• A clients are the aspirational souls, the ones every professional service provider seeks with a keen eye. They draw out the best treatment, the maximum effort, the highest creativity. Why? Money always seems to be a secondary issue. Making sure everyone wins is primary. They have big goals, and the awesome attitude that motivates everyone in their proximity.

Yep. That’s the nasty, vaulted secret in the service industry.

But think about it: Everyone does this, at least on an unconscious level. With family, friends, associates -- the whole gamut of relationships is touched by this ranking mindset.

Hopefully we’re fair about it, but it’s naive to deny it exists.

And the bottom line of our rankings? We work harder for the people who draw out the best in us. When it comes to serving clients, real pros make these categorized judgements with conscious alacrity.

Marketing agencies are no exception. They want to put out their best effort, so they proactively look for the A clients that will enhance and encourage it.

So how does one get on that A-list?

Great question.

  • Bring your best game to the table. When clients merely want to throw money at the marketing “problem,” vulturous agencies start circling, and decent agencies are less than inspired. Before you sit down, know what you want. The deeper the understanding of your own marketing goals and the possibilities to get there, the better you’ll play at that table. When a client brings their own insights, the possibilities for synergy increase. When that happens, everyone is engaged.
  • Seek values alignment. When closely aligned with a prospective client, an agency may settle for a smaller budget to prime the pump of a long-term relationship. Genuineness and openness go a long way here. And should the first project come off swimmingly, the proven ROI will allow for a fairer budget down the road.
  • Think in term of interests, not positions. “We can only spend this much,” is a position. It’s shallow. It doesn’t mix, match, or magnify the possibilities. “Is there some way we could enhance your agency’s profile through our own channels and still keep this project in budget?” Now we’re moving toward interests.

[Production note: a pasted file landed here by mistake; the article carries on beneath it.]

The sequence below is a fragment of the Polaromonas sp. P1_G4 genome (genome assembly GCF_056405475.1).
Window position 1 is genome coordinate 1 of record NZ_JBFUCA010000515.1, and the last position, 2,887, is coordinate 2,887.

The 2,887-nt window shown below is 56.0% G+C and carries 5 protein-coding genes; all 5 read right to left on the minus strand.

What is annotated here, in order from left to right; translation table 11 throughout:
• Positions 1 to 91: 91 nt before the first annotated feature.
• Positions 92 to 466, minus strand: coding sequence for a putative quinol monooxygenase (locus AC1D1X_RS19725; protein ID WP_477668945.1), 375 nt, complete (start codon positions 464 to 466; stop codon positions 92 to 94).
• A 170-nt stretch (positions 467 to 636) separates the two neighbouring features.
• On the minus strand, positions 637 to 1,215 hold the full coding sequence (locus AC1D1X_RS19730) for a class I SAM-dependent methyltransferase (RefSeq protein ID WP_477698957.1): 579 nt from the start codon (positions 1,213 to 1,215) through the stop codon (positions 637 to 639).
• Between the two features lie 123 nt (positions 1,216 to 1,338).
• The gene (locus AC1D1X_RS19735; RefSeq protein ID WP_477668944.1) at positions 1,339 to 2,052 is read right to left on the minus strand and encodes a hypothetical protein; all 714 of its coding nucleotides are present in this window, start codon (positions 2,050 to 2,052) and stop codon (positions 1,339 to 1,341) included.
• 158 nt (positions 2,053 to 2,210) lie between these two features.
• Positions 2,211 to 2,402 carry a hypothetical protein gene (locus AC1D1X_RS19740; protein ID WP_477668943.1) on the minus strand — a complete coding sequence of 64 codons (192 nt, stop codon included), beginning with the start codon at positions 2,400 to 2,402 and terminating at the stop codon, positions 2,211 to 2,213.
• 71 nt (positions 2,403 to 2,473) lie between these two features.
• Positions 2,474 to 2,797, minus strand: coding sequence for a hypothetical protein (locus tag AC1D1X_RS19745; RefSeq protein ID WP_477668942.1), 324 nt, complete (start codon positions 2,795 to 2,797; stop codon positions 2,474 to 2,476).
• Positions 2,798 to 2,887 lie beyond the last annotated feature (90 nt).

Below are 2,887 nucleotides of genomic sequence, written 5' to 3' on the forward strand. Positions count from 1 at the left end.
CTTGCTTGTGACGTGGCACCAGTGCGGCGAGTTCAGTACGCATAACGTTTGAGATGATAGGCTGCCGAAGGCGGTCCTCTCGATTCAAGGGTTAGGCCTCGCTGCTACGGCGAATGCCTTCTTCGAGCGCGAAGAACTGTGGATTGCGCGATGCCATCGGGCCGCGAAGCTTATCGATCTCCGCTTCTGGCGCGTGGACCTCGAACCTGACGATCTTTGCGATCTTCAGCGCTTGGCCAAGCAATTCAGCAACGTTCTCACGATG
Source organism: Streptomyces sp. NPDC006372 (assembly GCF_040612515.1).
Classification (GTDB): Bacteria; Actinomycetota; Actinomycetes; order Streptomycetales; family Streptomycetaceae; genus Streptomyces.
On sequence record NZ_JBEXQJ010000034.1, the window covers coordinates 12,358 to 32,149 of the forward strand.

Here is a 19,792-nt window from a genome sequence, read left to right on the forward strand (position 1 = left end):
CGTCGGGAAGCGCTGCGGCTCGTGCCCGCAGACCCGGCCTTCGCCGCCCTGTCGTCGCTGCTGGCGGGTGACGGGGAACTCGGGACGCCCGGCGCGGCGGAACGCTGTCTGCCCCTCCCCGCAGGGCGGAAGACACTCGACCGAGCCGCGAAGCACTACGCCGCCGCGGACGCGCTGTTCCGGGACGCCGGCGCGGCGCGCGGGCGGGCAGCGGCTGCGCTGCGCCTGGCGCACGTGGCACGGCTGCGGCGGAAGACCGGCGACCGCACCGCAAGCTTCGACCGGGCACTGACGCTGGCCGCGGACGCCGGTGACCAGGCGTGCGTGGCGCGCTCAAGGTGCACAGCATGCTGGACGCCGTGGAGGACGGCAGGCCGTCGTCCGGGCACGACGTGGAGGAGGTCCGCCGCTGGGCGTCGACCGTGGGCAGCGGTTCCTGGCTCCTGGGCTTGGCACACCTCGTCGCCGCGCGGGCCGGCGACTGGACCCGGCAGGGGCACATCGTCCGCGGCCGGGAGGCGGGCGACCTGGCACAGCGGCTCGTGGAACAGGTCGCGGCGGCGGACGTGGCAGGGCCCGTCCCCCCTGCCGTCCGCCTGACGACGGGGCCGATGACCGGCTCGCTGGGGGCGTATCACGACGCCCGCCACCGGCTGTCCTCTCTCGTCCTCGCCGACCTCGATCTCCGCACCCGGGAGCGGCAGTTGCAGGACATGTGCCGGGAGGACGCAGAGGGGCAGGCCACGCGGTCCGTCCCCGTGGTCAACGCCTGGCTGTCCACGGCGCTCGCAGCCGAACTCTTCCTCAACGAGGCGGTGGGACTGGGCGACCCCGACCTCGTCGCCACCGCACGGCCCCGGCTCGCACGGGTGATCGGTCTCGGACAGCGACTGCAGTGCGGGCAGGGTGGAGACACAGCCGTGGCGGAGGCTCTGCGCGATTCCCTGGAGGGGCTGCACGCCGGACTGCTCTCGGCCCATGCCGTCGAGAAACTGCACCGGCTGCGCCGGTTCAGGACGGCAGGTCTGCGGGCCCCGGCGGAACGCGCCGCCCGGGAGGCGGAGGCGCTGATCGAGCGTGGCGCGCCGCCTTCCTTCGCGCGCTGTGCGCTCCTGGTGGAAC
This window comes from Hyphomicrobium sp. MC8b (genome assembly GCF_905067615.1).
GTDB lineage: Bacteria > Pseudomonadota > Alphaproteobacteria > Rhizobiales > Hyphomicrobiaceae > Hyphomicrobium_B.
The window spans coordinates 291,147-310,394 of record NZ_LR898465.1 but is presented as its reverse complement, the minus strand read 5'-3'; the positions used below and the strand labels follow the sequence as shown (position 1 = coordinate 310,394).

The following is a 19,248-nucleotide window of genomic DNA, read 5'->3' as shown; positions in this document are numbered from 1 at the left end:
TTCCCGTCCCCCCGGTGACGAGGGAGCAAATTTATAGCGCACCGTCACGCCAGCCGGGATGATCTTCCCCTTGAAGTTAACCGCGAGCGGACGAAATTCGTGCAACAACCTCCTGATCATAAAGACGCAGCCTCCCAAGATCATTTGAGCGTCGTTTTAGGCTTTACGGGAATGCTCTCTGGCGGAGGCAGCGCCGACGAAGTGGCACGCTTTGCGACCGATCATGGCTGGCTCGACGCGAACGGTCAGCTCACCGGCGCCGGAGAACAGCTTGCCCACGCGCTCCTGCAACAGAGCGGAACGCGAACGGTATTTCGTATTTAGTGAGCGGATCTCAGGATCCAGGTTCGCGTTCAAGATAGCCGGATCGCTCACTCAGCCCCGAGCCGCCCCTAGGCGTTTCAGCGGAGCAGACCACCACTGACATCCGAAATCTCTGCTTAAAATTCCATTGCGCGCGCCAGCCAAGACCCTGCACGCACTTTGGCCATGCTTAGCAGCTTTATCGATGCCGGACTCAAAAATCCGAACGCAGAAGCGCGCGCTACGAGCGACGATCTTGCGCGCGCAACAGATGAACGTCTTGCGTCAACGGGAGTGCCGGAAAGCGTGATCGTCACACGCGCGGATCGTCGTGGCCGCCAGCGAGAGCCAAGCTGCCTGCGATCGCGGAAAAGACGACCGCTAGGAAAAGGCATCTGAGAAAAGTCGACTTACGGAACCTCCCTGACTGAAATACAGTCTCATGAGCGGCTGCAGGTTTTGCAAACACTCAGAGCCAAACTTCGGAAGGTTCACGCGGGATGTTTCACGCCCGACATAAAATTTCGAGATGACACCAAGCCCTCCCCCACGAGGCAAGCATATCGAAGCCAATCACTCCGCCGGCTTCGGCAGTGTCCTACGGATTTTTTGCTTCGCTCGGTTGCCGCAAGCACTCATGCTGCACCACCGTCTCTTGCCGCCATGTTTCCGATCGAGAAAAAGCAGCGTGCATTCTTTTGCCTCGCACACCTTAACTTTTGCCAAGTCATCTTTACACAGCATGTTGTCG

• Finally, be an A person and you’ll be an A client. No matter how lucrative a given client is, if they have a disgruntled attitude, a demanding approach, a dismissive air -- they will never get the best out of anyone who works for them. And there are a thousand ways to be disgruntled, demanding or dismissive.

What’s the conclusion here?

A simple first step.

Go in loud and generous with your full budget, up front. Then keep your eyeballs peeled for engaged competence and a whole-hearted relationship.

Again, cheap is not the goal here. Spend it all. Spend it smart. Spend it with long-term possibilities in mind.

Value doesn’t have to be expensive. But it never comes cheap.

And the Harwarts of this world never seem to get it.

We know that finding the best agency for your marketing project can be difficult. Hundreds of agencies. Dozens of disciplines. Good versus great. The considerations are many. Rnked can help. Our broker team intelligently matches growing businesses and marketing agencies. We give you choice, freedom, and zero obligation in the process. Using smart data and years of experience, we take an important marketing decision -- and simply make it less difficult. You're still at the helm, but we're here, aiding along the way. And we do it without cost to you.

Manfred Koehler

Manfred Koehler is Rnked Marketing Broker's Chief Content Creator. As a speaker, writer, and photographer, he is an addicted creative. Stick-ability is his favorite word. And Rnked is Manfred's favorite place to work.